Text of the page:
Sperling Prostate Center

Can a Child’s Toy Cure Brain Cancer?

The bold tag line for University College London (UCL) is “Disruptive thinking since 1826.” Back in 1826, when this global university was founded, the phrase disruptive thinking did not even exist! Today, the term disruptive permeates the worlds of industry, businesses, technology and research. Not only do disruptive innovations alter the way these fields operate, they funnel change down to consumers, transforming their lives and lifestyles. For example, our own Center is a leader in Focal Laser Ablation (FLA), an innovation that “disrupts” the conventional whole-gland approach to treating prostate cancer, thus changing patient quality of life for the better.

Now there’s a very exciting innovation being developed by UCL’s Centre for Advanced Biomedical Engineering (CABI). Their website informs us that “CABI is one of the most advanced biomedical imaging facilities in the world, and its pioneering capabilities provide imaging solutions to meet today’s medical challenges.” CABI’s latest innovation is called minimally invasive image-guided ablation or MINIMA. It relies on magnetic resonance imaging (MRI) not only for treatment planning and guidance, but the MRI equipment can also generate magnetic propulsion gradients to physically direct a very small magnetic needle-shaped thermoseed through soft tissue into a cancerous tumor. Once in place, the magnetic energy can heat the iron alloy in the seed to a temperature lethal enough to kill cancer cells.

The concept of steering tiny bits of iron into place is hardly new or far-fetched. If you’re old enough, you may recall a kiddie toy called Wooly Willy. It was invented in 1955 by Jim Herzog used magnetic iron dust from grinding magnets to design magnetic faces. Using a small, pencil-shaped magnet to pick up dust through a clear plastic window, the clump of “wooly” looking dust was steered to a location over a cartoon face, then “dropped” into place by simply lifting the magnetic pencil away. Voila! Facial hair!

   

It was fun to be in control of creating unique new faces for Willy. While it’s unlikely that this toy played the role of Muse to inspire the MINIMA team of scientists, the notion is very similar. Their February, 2022 paper published in Advanced Science articulates in more technical language that MINIMA “uses magnetic resonance navigation (MRN) to steer a therapeutic thermoseed through tissue, before delivering localized cell death via thermoablation.”[i] It is highly targeted and precise, demonstrated by their proof-of-concept animal studies with mice.

The team points out that there are many new targeted therapies—such as FLA—that are already being used to treat cancer, but which tend to be “specific to either an organ or disease and, therefore, have had little opportunity to be applied more widely across conditions.”[ii] MINIMA, using the basic principle
of a vintage child’s toy, has the potential to be applied against cancers from deadly brain cancer to focal prostate cancer.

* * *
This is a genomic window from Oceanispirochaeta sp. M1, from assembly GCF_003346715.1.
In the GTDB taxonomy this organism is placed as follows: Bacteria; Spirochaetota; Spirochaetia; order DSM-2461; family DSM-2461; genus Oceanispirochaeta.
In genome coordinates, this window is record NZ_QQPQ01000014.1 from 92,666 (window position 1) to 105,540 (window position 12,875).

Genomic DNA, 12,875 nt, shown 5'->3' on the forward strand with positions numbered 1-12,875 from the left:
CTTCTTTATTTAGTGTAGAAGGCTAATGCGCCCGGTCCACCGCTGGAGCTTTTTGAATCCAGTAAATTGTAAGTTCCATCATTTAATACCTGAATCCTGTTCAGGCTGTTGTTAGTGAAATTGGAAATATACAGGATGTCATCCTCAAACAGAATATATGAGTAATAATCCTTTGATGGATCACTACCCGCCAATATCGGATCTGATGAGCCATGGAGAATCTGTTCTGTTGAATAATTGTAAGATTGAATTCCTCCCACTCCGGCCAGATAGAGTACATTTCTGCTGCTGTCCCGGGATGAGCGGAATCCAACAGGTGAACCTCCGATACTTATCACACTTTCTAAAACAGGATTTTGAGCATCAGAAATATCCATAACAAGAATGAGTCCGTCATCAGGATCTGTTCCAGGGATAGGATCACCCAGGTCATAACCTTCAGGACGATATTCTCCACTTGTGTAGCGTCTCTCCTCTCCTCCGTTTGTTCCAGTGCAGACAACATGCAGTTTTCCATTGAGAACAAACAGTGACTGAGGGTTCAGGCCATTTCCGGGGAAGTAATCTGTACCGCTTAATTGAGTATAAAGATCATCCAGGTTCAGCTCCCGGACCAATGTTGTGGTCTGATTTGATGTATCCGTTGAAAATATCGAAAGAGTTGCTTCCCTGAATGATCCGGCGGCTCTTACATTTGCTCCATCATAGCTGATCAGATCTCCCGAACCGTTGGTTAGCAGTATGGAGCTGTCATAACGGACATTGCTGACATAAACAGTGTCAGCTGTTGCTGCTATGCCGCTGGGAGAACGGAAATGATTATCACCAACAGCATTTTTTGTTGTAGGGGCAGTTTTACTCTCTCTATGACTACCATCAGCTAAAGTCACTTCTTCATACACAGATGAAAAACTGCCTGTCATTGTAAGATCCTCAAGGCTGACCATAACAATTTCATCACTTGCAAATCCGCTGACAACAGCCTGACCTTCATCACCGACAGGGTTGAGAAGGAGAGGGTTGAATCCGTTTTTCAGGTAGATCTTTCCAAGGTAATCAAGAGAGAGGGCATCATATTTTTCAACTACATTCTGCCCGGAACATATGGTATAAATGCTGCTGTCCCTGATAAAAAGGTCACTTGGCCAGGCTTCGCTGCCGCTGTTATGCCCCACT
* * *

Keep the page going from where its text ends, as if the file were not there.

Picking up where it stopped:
This versatility is due to MINIMA’s three basic components: imaging, navigation, and therapy. These combined characteristics allow both diagnosis and treatment in the same disruptive technology:

  • MRI scans allow planning of the least invasive pathway from entry in the body to target
  • Correct navigation of the thermoseed to its target is facilitated by constant imaging feedback
  • Once placed, an alternating magnetic field is applied to the thermoseed in order to achieve lethal heat for localized cell destruction
  • Subsequent relocations of the thermoseed allows heating at multiple locations to obtain regional ablation
  • Navigation is again used to remove the thermoseed, and MRI scanning confirms treatment success.

There is an abundance of scientific description in the journal article itself, comprising biology, physics, and procedural details. For interested readers, the open access article is available here. One final note: Our esteemed UCL urology professor colleague, Mark Emberton, is listed as a co-author. We are willing to bet he’s already thinking how this might be applied for focal prostate cancer treatment.

There is no greater medical challenge than ending cancer. Although a cancer-free world lies somewhere in the distant future, a giant step toward that day is defeating one-by-one the cancer of each individual, regardless of where it exists in that person’s body. Just as Wooly Willy could satisfy each child’s unique imagination, MINIMA may offer the potential to heal each patient’s unique cancer.

NOTE: This content is solely for purposes of information and does not substitute for diagnostic or medical advice. Talk to your doctor if you are experiencing pelvic pain, or have any other health concerns or questions of a personal medical nature.

[i] Baker RR, Payne C, Yu Y, Mohseni M et al. Image-Guided Magnetic Thermoseed Navigation and Tumor Ablation Using a Magnetic Resonance Imaging System. Adv Sci (Weinh). 2022 Feb 2:e2105333.
[ii] Ibid.

 

About Dr. Dan Sperling

Dan Sperling, MD, DABR, is a board certified radiologist who is globally recognized as a leader in multiparametric MRI for the detection and diagnosis of a range of disease conditions. As Medical Director of the Sperling Prostate Center, Sperling Medical Group and Sperling Neurosurgery Associates, he and his team are on the leading edge of significant change in medical practice. He is the co-author of the new patient book Redefining Prostate Cancer, and is a contributing author on over 25 published studies. For more information, contact the Sperling Prostate Center.

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